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TUES: Strong winds fuel New Mexico wildfires, prompt evacuations, + More

Hermits Peak Fire, the morning of April 10, 2022.
U.S. Forest Service
Hermits Peak Fire, the morning of April 10, 2022.

New Mexico fires gain ground amid dry, windy conditions — Susan Montoya Brown, Associated Press

It's a simple recipe that requires only a couple ingredients, and New Mexico has them all.

Strong winds, low humidity and dry conditions that stem from two decades of persistent drought combined Tuesday for another day of critical fire weather across New Mexico. Forecasters warned of similar conditions elsewhere in the West as land managers and firefighters braced for what was expected to be another busy season.

New Mexico Gov. Michelle Lujan Grisham issued a plea on social media: "Do not burn!"

She joined the chorus of forecasters and authorities who were urging people to take precautions as red flag and high wind warnings were issued for a large swath spanning the Central Plains, West Texas, all of New Mexico and parts of Arizona.

Two new wind-whipped fires reported Tuesday afternoon in the mountains of southeastern New Mexico prompted authorities to call for immediate evacuations.

The National Weather Service in Albuquerque shared satellite imagery of a fire signature near the community of Ruidoso and tweeted: "Take this fire seriously. This is a very dangerous situation."

In central New Mexico, authorities confirmed that at least one home and numerous barns, sheds and other outbuildings were damaged or destroyed by a fire burning along the Rio Grande in a rural area south of Albuquerque. About 200 structures were threatened, and the air was thick with smoke and dust.

Bulldozers were used to build a barrier between the fire and homes in the area. Managers were hoping for a break in the wind so a helicopter could drop water on the flames.

The fire had burned more than one square mile since being sparked Monday afternoon. That included a large portion of a wildlife conservation area along the river.

The cause remains under investigation.

In northern New Mexico, steep terrain and gusts up to 60 mph were keeping crews from directly attacking a fire near the community of Las Vegas. That blaze — which started last week when a prescribed fire jumped its containment lines — also forced evacuations.

About 100 people found shelter earlier this week at a school gym in Las Vegas, and San Miguel County authorities began evacuating several more small communities Tuesday afternoon as the fire made a big push to the northeast.

Some people have criticized the U.S. Forest Service's decision to conduct a prescribed fire amid erratic spring weather conditions. Federal officials have said conditions were calm most of the day before unforeseen winds ignited spot fires beyond the project's boundaries.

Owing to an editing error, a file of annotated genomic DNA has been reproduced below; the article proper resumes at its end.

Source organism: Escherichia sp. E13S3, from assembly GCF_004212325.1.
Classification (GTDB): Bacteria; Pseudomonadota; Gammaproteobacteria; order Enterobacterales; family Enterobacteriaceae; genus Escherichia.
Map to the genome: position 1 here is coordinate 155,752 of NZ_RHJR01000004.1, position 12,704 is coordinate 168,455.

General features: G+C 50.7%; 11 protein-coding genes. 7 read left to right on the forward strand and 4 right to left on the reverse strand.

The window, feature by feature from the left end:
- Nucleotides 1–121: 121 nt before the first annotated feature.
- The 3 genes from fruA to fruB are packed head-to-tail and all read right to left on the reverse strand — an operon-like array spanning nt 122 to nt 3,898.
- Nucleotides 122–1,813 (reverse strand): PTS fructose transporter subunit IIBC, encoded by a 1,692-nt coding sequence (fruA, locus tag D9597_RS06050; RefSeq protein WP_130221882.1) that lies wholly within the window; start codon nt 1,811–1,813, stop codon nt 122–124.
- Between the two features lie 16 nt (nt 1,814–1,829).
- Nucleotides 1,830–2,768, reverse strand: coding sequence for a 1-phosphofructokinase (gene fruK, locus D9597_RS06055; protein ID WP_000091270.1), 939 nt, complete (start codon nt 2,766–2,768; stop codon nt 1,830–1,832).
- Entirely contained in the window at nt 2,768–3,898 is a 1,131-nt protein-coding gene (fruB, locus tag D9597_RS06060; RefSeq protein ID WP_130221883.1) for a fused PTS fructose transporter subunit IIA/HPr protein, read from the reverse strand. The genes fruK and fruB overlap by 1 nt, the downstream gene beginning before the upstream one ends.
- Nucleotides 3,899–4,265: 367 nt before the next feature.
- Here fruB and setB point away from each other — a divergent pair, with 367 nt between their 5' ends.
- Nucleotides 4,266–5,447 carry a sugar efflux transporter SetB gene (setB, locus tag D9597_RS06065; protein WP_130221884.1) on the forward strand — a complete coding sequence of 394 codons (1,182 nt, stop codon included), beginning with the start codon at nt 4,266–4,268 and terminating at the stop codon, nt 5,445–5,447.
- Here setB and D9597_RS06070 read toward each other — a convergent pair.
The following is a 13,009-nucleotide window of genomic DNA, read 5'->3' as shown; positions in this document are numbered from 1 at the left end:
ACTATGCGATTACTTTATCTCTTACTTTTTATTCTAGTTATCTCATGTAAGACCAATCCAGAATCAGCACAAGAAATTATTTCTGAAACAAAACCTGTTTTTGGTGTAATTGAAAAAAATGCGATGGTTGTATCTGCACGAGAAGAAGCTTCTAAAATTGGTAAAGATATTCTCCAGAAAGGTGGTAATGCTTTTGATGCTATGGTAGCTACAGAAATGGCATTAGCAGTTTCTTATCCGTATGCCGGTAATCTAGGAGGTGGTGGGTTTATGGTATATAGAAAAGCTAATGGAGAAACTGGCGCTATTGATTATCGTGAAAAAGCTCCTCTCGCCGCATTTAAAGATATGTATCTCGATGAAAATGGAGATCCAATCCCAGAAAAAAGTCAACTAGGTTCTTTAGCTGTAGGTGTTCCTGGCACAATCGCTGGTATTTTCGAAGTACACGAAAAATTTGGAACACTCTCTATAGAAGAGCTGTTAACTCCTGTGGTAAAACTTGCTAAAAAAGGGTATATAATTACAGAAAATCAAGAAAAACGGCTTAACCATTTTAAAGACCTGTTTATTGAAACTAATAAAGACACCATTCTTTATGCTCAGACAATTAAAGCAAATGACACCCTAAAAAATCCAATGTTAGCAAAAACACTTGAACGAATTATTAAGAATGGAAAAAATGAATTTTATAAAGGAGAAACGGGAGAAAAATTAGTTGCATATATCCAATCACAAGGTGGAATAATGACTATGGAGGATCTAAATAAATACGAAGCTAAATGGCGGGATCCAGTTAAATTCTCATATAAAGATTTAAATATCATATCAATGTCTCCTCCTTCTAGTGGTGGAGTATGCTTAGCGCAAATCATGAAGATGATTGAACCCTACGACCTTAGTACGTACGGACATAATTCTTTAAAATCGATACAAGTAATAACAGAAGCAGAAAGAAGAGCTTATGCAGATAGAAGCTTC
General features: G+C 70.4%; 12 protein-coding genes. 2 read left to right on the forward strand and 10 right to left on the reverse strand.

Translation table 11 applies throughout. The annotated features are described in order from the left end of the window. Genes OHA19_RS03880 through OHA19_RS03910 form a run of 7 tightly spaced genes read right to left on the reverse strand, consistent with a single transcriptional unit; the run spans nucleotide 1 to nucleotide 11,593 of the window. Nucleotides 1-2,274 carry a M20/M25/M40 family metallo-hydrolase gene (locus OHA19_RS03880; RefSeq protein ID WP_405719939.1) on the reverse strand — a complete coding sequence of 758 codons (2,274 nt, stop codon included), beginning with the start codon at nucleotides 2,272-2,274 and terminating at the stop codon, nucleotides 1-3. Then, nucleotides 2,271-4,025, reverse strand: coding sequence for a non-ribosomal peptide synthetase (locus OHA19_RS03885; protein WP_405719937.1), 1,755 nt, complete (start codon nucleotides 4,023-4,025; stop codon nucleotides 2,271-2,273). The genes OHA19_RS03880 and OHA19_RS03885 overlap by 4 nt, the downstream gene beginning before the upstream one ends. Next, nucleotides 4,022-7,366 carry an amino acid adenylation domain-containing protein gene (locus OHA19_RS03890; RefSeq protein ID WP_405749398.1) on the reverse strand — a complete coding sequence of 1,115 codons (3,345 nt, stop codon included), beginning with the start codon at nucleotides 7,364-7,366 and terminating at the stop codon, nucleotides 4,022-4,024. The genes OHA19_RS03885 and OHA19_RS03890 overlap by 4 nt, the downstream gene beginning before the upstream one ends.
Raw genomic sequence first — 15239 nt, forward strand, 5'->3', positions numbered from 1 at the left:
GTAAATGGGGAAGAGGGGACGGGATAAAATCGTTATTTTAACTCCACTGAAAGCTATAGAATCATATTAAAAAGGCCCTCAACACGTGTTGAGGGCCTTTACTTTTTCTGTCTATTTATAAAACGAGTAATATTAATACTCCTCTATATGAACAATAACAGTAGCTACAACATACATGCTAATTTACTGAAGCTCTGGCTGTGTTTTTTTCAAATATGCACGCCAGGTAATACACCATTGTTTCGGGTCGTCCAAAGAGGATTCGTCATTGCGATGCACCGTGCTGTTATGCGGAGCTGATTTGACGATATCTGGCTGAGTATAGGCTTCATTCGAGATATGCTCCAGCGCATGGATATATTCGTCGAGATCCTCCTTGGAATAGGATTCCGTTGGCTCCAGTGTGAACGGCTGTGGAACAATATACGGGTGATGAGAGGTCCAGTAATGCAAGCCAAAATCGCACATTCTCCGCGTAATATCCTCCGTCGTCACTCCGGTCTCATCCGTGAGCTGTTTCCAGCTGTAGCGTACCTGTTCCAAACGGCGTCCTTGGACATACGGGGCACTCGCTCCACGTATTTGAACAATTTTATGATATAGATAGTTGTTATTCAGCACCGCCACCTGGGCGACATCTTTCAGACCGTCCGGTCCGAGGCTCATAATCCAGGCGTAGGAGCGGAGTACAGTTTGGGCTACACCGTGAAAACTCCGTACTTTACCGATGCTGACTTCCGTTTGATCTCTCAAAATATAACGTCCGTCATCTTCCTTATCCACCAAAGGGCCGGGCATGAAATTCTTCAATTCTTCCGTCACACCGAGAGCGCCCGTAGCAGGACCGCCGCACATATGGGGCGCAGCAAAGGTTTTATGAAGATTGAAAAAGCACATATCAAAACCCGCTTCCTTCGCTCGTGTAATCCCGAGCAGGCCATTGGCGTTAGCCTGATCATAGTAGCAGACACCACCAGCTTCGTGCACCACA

An internal review is expected to be done once the fire is suppressed, officials said.

New Mexico challenges effort to post voter rolls online — Morgan Lee, Associated Press

New Mexico election regulators are resisting efforts by a conservative-backed foundation to post statewide voter registration information on a public website where it can be searched by names or addresses to view whether people voted in past elections and sometimes their party affiliations. The website does not list details of how people voted regarding candidates or initiatives.

The Voter Reference Foundation, created by Republican former Senate candidate Doug Truax of Illinois, announced in December that it would add registered New Mexico voters to its website database VoteRef.com that was established in the wake of the 2020 election and now includes voter rolls from at least 20 states.

That move has prompted calls for a state investigation into possible misuse of election records and a pre-emptive lawsuit by Voter Reference Foundation to ensure its plans to publish the details about New Mexico voters.

The foundation has said its goal is to usher in a "new era of American election transparency."

But New Mexico Secretary of State Maggie Toulouse Oliver said in an interview Monday that the foundation's efforts violate state law in New Mexico that restricts the use of voter registration data to political campaigning or noncommercial government purposes.

"This is an overtly political purpose and not necessarily towards a particular campaign and in the government interest," Toulouse Oliver said. "Their purpose is to intimidate voters and make folks become concerned about the security of their information, to potentially cause voters to de-register and not participate in our process."

Toulose Oliver in December referred the group's effort for possible prosecution to the state attorney general. Her office traced voter registration data used by Voter Reference Foundation to a person who paid about $5,400 for access on the condition that the information would be used only for governmental, election, research and campaign purposes.